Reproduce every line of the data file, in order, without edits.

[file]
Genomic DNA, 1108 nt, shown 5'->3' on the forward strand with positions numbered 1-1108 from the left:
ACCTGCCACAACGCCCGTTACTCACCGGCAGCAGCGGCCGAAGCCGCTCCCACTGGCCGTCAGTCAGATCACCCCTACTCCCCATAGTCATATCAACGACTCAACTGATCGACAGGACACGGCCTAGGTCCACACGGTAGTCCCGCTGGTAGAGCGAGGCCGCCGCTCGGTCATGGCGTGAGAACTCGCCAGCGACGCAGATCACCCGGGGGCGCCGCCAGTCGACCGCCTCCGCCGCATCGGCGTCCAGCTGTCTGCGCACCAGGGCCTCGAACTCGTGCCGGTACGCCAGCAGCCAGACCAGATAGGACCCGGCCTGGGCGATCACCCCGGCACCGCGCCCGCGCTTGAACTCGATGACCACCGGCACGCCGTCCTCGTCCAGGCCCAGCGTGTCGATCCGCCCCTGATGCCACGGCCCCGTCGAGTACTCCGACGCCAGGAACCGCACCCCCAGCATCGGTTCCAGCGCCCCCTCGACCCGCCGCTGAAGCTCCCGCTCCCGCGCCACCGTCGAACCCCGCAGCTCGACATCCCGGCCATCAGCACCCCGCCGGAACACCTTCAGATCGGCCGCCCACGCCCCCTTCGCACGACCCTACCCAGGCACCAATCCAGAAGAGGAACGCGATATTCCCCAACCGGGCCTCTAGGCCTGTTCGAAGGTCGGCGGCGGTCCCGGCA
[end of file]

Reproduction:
Genomic DNA, 1108 nt, shown 5'->3' on the forward strand with positions numbered 1-1108 from the left:
ACCTGCCACAACGCCCGTTACTCACCGGCAGCAGCGGCCGAAGCCGCTCCCACTGGCCGTCAGTCAGATCACCCCTACTCCCCATAGTCATATCAACGACTCAACTGATCGACAGGACACGGCCTAGGTCCACACGGTAGTCCCGCTGGTAGAGCGAGGCCGCCGCTCGGTCATGGCGTGAGAACTCGCCAGCGACGCAGATCACCCGGGGGCGCCGCCAGTCGACCGCCTCCGCCGCATCGGCGTCCAGCTGTCTGCGCACCAGGGCCTCGAACTCGTGCCGGTACGCCAGCAGCCAGACCAGATAGGACCCGGCCTGGGCGATCACCCCGGCACCGCGCCCGCGCTTGAACTCGATGACCACCGGCACGCCGTCCTCGTCCAGGCCCAGCGTGTCGATCCGCCCCTGATGCCACGGCCCCGTCGAGTACTCCGACGCCAGGAACCGCACCCCCAGCATCGGTTCCAGCGCCCCCTCGACCCGCCGCTGAAGCTCCCGCTCCCGCGCCACCGTCGAACCCCGCAGCTCGACATCCCGGCCATCAGCACCCCGCCGGAACACCTTCAGATCGGCCGCCCACGCCCCCTTCGCACGACCCTACCCAGGCACCAATCCAGAAGAGGAACGCGATATTCCCCAACCGGGCCTCTAGGCCTGTTCGAAGGTCGGCGGCGGTCCCGGCA